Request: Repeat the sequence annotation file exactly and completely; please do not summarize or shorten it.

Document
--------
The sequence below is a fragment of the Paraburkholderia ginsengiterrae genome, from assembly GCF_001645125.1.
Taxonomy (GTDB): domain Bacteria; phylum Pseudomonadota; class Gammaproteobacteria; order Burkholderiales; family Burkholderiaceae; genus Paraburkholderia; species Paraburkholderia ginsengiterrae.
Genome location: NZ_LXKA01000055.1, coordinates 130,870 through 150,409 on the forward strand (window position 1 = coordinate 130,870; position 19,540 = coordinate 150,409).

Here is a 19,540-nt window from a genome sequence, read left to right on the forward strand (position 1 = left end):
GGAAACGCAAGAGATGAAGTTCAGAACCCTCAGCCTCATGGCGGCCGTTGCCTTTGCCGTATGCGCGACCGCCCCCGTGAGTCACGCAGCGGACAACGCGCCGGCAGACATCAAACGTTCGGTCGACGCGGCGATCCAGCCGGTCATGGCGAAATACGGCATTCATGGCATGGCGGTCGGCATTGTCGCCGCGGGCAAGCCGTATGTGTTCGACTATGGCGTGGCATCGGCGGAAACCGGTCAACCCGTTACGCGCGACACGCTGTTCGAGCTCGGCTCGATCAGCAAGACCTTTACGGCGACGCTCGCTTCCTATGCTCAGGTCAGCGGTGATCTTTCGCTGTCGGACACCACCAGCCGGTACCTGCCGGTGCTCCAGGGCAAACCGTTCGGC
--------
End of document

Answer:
The sequence below is a fragment of the Paraburkholderia ginsengiterrae genome, from assembly GCF_001645125.1.
Taxonomy (GTDB): domain Bacteria; phylum Pseudomonadota; class Gammaproteobacteria; order Burkholderiales; family Burkholderiaceae; genus Paraburkholderia; species Paraburkholderia ginsengiterrae.
Genome location: NZ_LXKA01000055.1, coordinates 130,870 through 150,409 on the forward strand (window position 1 = coordinate 130,870; position 19,540 = coordinate 150,409).

Here is a 19,540-nt window from a genome sequence, read left to right on the forward strand (position 1 = left end):
GGAAACGCAAGAGATGAAGTTCAGAACCCTCAGCCTCATGGCGGCCGTTGCCTTTGCCGTATGCGCGACCGCCCCCGTGAGTCACGCAGCGGACAACGCGCCGGCAGACATCAAACGTTCGGTCGACGCGGCGATCCAGCCGGTCATGGCGAAATACGGCATTCATGGCATGGCGGTCGGCATTGTCGCCGCGGGCAAGCCGTATGTGTTCGACTATGGCGTGGCATCGGCGGAAACCGGTCAACCCGTTACGCGCGACACGCTGTTCGAGCTCGGCTCGATCAGCAAGACCTTTACGGCGACGCTCGCTTCCTATGCTCAGGTCAGCGGTGATCTTTCGCTGTCGGACACCACCAGCCGGTACCTGCCGGTGCTCCAGGGCAAACCGTTCGGC